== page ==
oversight

Delaware City Penza Tract Fund, Media, PA

Published by the Department of Housing and Urban Development, Office of Inspector General on 1996-04-29.

Below is a raw (and likely hideous) rendition of the original report. (PDF)

                                 U.S. Department of Housing and Urban Development
                                                    Wanamaker Building, Suite 1005
                                                              100 Penn Square East
                                                       Philadelphia, PA 19107-3380

                                                District Inspector General for Audit




April 29, 1996
                                            Audit Related Memorandum
                                            No. 96-PH-249-1815



MEMORANDUM FOR:   Joyce Gaskins, Director, Office of Community
                    Planning and Development, 3AD



FROM:   Edward F. Momorella, District Inspector General
          for Audit, Mid-Atlantic, 3AGA


SUBJECT:   Limited Review -    Delaware County CDBG Program
                               Penza Tract Fund
                               Media, PA



                         INTRODUCTION

We performed a limited review of the subject fund, which was
established from proceeds of the sale of real property originally
acquired by Delaware County (Grantee) with Community Development
Block Grant (CDBG) funds.     The purpose of the review was to
determine whether the Penza Tract Fund, including interest
earnings, represents program income due the CDBG program.

The review was performed in March 1996 and covered the period from
January 1977 to the present. We reviewed documents from the HUD
Philadelphia Office and from the Grantee.

                           SUMMARY

The Grantee sold land in 1979 and 1981 that had previously been
acquired with CDBG funds, but did not credit the net sales proceeds
of $1,262,990 to program income, as required; and, earned a minimum
of $516,309 in interest on the land sales proceeds since April
1988, but did not credit these earnings to CDBG program income, as
required. Part of these interest earnings were transferred to the
Grantee's general fund and subsequently spent on general
governmental activities, contrary to regulations.
                                                               2


We recommend you require the Grantee reimburse its CDBG fund
$1,779,299 for the sales proceeds and interest earned from April
1988 to December 1994. We also recommend your staff determine,
based on the Grantee's records, the amount of interest earned on
the sales proceeds after December 1994, and require the Grantee
reimburse this amount to the CDBG program.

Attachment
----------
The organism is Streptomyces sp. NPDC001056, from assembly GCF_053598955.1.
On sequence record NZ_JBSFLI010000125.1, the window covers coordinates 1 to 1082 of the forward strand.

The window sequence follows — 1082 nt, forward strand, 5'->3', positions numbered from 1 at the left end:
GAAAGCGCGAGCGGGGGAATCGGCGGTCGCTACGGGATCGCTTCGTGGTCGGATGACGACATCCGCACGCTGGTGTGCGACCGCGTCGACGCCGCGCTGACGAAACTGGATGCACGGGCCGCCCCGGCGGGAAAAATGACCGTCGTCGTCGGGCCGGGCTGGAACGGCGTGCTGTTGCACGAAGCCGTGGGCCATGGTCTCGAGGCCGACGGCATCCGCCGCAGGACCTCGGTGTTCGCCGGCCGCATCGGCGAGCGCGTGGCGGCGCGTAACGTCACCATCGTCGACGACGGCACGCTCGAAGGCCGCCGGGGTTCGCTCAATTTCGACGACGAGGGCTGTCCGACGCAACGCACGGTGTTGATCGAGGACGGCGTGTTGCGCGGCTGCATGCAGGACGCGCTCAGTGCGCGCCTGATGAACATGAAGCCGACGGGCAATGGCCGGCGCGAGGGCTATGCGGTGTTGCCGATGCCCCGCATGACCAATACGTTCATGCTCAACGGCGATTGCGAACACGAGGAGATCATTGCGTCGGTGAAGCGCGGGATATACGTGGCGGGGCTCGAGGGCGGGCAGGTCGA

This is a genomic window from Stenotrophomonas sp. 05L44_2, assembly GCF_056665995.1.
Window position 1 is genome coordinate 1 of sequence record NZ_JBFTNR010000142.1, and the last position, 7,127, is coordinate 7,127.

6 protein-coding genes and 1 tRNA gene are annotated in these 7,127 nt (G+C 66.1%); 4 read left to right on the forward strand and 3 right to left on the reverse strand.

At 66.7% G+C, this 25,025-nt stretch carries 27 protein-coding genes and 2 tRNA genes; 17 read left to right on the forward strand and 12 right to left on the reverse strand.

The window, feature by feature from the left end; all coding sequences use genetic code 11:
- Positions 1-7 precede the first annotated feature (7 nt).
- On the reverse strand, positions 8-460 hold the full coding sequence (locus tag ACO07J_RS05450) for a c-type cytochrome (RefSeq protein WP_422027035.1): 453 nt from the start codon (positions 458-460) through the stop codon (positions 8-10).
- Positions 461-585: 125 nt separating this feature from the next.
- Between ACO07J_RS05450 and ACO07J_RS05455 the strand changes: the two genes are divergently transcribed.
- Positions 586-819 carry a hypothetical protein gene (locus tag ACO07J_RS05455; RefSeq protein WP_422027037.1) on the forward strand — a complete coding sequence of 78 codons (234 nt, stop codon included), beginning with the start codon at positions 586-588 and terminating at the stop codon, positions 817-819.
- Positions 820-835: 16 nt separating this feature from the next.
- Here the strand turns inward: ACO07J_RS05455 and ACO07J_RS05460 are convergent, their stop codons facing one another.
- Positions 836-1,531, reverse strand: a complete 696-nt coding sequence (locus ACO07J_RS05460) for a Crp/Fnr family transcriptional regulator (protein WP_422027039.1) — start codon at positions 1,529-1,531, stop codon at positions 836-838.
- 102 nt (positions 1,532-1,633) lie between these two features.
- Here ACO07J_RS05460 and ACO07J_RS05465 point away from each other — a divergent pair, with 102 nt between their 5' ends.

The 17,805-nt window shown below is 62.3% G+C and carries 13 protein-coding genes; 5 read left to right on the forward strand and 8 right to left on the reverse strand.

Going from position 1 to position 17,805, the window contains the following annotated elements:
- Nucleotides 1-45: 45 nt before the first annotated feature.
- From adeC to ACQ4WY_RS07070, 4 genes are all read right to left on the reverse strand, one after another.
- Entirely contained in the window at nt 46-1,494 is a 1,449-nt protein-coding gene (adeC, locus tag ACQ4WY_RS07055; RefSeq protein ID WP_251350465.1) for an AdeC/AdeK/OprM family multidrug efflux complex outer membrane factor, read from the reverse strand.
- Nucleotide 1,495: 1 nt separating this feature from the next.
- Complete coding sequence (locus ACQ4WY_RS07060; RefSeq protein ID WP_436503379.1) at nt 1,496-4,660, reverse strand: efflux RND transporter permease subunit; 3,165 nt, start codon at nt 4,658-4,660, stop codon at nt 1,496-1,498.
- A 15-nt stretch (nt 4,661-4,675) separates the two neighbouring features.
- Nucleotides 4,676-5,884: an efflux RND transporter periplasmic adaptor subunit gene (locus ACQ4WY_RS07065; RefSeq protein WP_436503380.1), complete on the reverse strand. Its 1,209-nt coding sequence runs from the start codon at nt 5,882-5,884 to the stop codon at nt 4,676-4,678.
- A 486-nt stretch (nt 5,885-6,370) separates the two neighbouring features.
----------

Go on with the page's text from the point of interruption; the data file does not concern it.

Because the conditions cited in this memorandum require corrective
action, the finding will be controlled in accordance with HUD
Handbook 2000.6 REV-2, Audits Management System.

Within 60 days please give us, for each recommendation made in the
memorandum, a status report on: (1) the corrective action taken; or
(2) the proposed corrective action and the date to be completed; or
(3) why action is considered unnecessary. Also, please furnish us
copies of any correspondence or directives issued because of the
review.

                         BACKGROUND

Purchase of the Penza Tract

In 1977, the Grantee spent $1,855,000 in CDBG funds from Program
Years 2 and 3 to acquire, through condemnation, 56.6 acres of land
known as the "Penza Tract".

The Grantee purchased this property, which is located adjacent to
the county-owned Smedley Park in Nether Providence Township,
ostensibly in order to prevent further development in an
environmentally-sensitive area, and to make up for the anticipated
loss of park land that would result from the planned completion of
Interstate 476, known locally as the "Blue Route". The original
owner of the Penza Tract, Nicole Enterprises, appealed the
compensation amount.

The HUD Philadelphia Office originally disapproved the use of Year
3 funds to complete the acquisition, because it did not meet
criteria set forth in CPD Notice 77-10 regarding compliance with
the primary objectives of the program. The Philadelphia Office
subsequently waived these requirements on August 5, 1977, based on
its approval of the activity in the previous year's CDBG program
and the financial hardship the Grantee would suffer as a result of
a negative decision.     The letter indicated, however, that the
Grantee should make every effort to obtain funds for this activity
from other resources.

Establishment of the Penza Fund
In December 1979, the Grantee sold 26.31 acres of Penza Tract land
to the Pennsylvania Department of Transportation for $1,884,600.
On June 10, 1981 the Grantee sold an additional 1.27 acre area to
the Department of Transportation for $103,950.



                                                                3

The Grantee deposited these sales proceeds into a separate bank
account and established on its books a separate capital projects
fund account known as the "Penza Fund". The agreement of sale gave
the Grantee the right of first refusal if the land was ever resold.
At the time, the highway project had been delayed for a number of
years by litigation and there was concern that it would never be
built.    The remainder of the Penza Tract (29.02 acres) was
incorporated into Smedley Park.

In February 1981, a final settlement was reached with Nicole
Enterprises requiring the expenditure of an additional $725,560,
which the Grantee disbursed from the Penza Fund account.

Completion of the Blue Route

The highway was constructed through the Penza land sold to the
Transportation Department and through an eight acre section of
Smedley Park, and was completed and opened to the public in
December 1991.    However, the Grantee continued to maintain the
Penza Fund monies in an interest-bearing account.          Grantee
representatives told us that a portion of the Penza land sold to
the Transportation Department, but not used for the highway, could
still be offered back to the Grantee and that officials wanted